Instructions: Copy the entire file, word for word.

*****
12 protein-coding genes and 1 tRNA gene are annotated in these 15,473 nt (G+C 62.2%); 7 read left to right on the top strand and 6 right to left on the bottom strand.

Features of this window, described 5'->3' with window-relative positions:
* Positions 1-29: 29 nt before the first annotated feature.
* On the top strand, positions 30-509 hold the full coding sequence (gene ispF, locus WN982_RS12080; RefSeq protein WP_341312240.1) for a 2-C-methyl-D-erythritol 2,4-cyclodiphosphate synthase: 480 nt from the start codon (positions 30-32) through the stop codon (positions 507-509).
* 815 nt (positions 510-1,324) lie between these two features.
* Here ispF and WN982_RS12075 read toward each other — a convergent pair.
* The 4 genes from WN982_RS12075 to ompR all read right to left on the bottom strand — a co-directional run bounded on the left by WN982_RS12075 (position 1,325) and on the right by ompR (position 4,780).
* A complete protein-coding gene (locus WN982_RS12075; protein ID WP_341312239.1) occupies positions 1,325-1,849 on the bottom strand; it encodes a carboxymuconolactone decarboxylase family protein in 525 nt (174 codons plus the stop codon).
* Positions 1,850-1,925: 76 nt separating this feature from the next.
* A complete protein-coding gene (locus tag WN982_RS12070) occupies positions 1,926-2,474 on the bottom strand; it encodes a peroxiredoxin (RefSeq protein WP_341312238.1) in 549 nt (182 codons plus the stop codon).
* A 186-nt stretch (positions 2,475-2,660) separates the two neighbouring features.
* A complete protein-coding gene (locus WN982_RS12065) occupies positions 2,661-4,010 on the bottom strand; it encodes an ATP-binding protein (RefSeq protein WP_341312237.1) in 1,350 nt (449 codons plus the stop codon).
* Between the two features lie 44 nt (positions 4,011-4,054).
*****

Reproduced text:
12 protein-coding genes and 1 tRNA gene are annotated in these 15,473 nt (G+C 62.2%); 7 read left to right on the top strand and 6 right to left on the bottom strand.

Features of this window, described 5'->3' with window-relative positions:
* Positions 1-29: 29 nt before the first annotated feature.
* On the top strand, positions 30-509 hold the full coding sequence (gene ispF, locus WN982_RS12080; RefSeq protein WP_341312240.1) for a 2-C-methyl-D-erythritol 2,4-cyclodiphosphate synthase: 480 nt from the start codon (positions 30-32) through the stop codon (positions 507-509).
* 815 nt (positions 510-1,324) lie between these two features.
* Here ispF and WN982_RS12075 read toward each other — a convergent pair.
* The 4 genes from WN982_RS12075 to ompR all read right to left on the bottom strand — a co-directional run bounded on the left by WN982_RS12075 (position 1,325) and on the right by ompR (position 4,780).
* A complete protein-coding gene (locus WN982_RS12075; protein ID WP_341312239.1) occupies positions 1,325-1,849 on the bottom strand; it encodes a carboxymuconolactone decarboxylase family protein in 525 nt (174 codons plus the stop codon).
* Positions 1,850-1,925: 76 nt separating this feature from the next.
* A complete protein-coding gene (locus tag WN982_RS12070) occupies positions 1,926-2,474 on the bottom strand; it encodes a peroxiredoxin (RefSeq protein WP_341312238.1) in 549 nt (182 codons plus the stop codon).
* A 186-nt stretch (positions 2,475-2,660) separates the two neighbouring features.
* A complete protein-coding gene (locus WN982_RS12065) occupies positions 2,661-4,010 on the bottom strand; it encodes an ATP-binding protein (RefSeq protein WP_341312237.1) in 1,350 nt (449 codons plus the stop codon).
* Between the two features lie 44 nt (positions 4,011-4,054).